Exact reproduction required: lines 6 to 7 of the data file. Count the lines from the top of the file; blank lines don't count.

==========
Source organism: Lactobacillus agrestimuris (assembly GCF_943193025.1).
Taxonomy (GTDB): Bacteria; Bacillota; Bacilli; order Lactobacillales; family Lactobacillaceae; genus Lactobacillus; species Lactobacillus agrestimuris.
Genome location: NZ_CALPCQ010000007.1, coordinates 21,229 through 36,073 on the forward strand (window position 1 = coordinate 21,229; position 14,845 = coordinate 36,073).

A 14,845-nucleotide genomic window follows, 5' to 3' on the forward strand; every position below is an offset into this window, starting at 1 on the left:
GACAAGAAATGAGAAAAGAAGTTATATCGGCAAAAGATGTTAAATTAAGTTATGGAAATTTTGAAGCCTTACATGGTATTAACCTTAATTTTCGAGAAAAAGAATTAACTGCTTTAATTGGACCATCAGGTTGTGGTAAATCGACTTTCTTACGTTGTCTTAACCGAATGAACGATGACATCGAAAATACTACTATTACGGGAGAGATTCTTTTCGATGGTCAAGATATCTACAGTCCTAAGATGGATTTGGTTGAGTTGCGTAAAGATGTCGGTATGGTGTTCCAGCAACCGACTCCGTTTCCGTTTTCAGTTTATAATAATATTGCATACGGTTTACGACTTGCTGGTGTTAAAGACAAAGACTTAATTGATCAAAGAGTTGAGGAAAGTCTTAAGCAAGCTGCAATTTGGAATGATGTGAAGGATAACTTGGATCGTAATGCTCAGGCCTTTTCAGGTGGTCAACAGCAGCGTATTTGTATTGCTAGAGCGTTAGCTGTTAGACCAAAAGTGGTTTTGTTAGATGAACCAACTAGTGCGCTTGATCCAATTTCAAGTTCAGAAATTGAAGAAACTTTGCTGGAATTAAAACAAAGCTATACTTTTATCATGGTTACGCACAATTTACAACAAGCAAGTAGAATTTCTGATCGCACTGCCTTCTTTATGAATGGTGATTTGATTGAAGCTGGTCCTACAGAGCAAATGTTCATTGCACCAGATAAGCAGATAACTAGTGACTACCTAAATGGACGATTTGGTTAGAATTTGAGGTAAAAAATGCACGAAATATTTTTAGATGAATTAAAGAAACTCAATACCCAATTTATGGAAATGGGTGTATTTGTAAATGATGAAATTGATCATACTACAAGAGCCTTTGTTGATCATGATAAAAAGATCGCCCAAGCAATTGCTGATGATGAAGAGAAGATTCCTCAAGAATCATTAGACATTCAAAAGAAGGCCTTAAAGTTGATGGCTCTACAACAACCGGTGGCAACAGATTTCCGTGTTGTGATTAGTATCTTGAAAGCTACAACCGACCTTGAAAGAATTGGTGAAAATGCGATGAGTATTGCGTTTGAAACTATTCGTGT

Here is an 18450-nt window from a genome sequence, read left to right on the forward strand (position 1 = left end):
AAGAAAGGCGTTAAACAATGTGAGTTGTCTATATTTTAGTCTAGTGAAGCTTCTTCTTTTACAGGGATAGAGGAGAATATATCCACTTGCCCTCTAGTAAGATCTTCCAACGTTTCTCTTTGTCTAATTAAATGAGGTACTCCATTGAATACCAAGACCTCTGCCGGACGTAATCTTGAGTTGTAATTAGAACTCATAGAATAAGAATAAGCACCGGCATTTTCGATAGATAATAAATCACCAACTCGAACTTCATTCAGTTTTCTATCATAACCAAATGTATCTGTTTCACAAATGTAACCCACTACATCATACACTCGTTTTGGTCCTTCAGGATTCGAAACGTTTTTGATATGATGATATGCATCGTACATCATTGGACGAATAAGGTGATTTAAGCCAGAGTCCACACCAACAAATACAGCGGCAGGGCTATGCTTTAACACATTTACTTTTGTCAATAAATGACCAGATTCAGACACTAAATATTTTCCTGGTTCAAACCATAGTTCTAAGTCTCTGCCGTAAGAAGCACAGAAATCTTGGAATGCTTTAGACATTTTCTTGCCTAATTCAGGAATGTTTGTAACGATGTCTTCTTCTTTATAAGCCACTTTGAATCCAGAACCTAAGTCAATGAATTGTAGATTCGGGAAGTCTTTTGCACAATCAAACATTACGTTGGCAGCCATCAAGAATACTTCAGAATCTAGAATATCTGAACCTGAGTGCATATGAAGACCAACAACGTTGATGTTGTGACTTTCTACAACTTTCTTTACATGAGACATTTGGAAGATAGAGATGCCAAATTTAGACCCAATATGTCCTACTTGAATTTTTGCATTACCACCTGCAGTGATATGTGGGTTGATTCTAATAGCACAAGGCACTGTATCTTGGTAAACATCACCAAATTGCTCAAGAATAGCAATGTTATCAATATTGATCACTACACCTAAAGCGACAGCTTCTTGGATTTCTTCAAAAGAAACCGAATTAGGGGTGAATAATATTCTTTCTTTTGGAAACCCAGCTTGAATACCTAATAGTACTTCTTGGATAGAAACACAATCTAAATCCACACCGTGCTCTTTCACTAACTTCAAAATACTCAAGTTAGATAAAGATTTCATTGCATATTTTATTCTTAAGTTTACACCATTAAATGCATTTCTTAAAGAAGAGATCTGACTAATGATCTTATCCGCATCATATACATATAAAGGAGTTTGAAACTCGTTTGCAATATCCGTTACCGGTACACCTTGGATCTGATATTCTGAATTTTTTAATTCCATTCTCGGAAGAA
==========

Here is an 18450-nt window from a genome sequence, read left to right on the forward strand (position 1 = left end):
AAGAAAGGCGTTAAACAATGTGAGTTGTCTATATTTTAGTCTAGTGAAGCTTCTTCTTTTACAGGGATAGAGGAGAATATATCCACTTGCCCTCTAGTAAGATCTTCCAACGTTTCTCTTTGTCTAATTAAATGAGGTACTCCATTGAATACCAAGACCTCTGCCGGACGTAATCTTGAGTTGTAATTAGAACTCATAGAATAAGAATAAGCACCGGCATTTTCGATAGATAATAAATCACCAACTCGAACTTCATTCAGTTTTCTATCATAACCAAATGTATCTGTTTCACAAATGTAACCCACTACATCATACACTCGTTTTGGTCCTTCAGGATTCGAAACGTTTTTGATATGATGATATGCATCGTACATCATTGGACGAATAAGGTGATTTAAGCCAGAGTCCACACCAACAAATACAGCGGCAGGGCTATGCTTTAACACATTTACTTTTGTCAATAAATGACCAGATTCAGACACTAAATATTTTCCTGGTTCAAACCATAGTTCTAAGTCTCTGCCGTAAGAAGCACAGAAATCTTGGAATGCTTTAGACATTTTCTTGCCTAATTCAGGAATGTTTGTAACGATGTCTTCTTCTTTATAAGCCACTTTGAATCCAGAACCTAAGTCAATGAATTGTAGATTCGGGAAGTCTTTTGCACAATCAAACATTACGTTGGCAGCCATCAAGAATACTTCAGAATCTAGAATATCTGAACCTGAGTGCATATGAAGACCAACAACGTTGATGTTGTGACTTTCTACAACTTTCTTTACATGAGACATTTGGAAGATAGAGATGCCAAATTTAGACCCAATATGTCCTACTTGAATTTTTGCATTACCACCTGCAGTGATATGTGGGTTGATTCTAATAGCACAAGGCACTGTATCTTGGTAAACATCACCAAATTGCTCAAGAATAGCAATGTTATCAATATTGATCACTACACCTAAAGCGACAGCTTCTTGGATTTCTTCAAAAGAAACCGAATTAGGGGTGAATAATATTCTTTCTTTTGGAAACCCAGCTTGAATACCTAATAGTACTTCTTGGATAGAAACACAATCTAAATCCACACCGTGCTCTTTCACTAACTTCAAAATACTCAAGTTAGATAAAGATTTCATTGCATATTTTATTCTTAAGTTTACACCATTAAATGCATTTCTTAAAGAAGAGATCTGACTAATGATCTTATCCGCATCATATACATATAAAGGAGTTTGAAACTCGTTTGCAATATCCGTTACCGGTACACCTTGGATCTGATATTCTGAATTTTTTAATTCCATTCTCGGAAGAA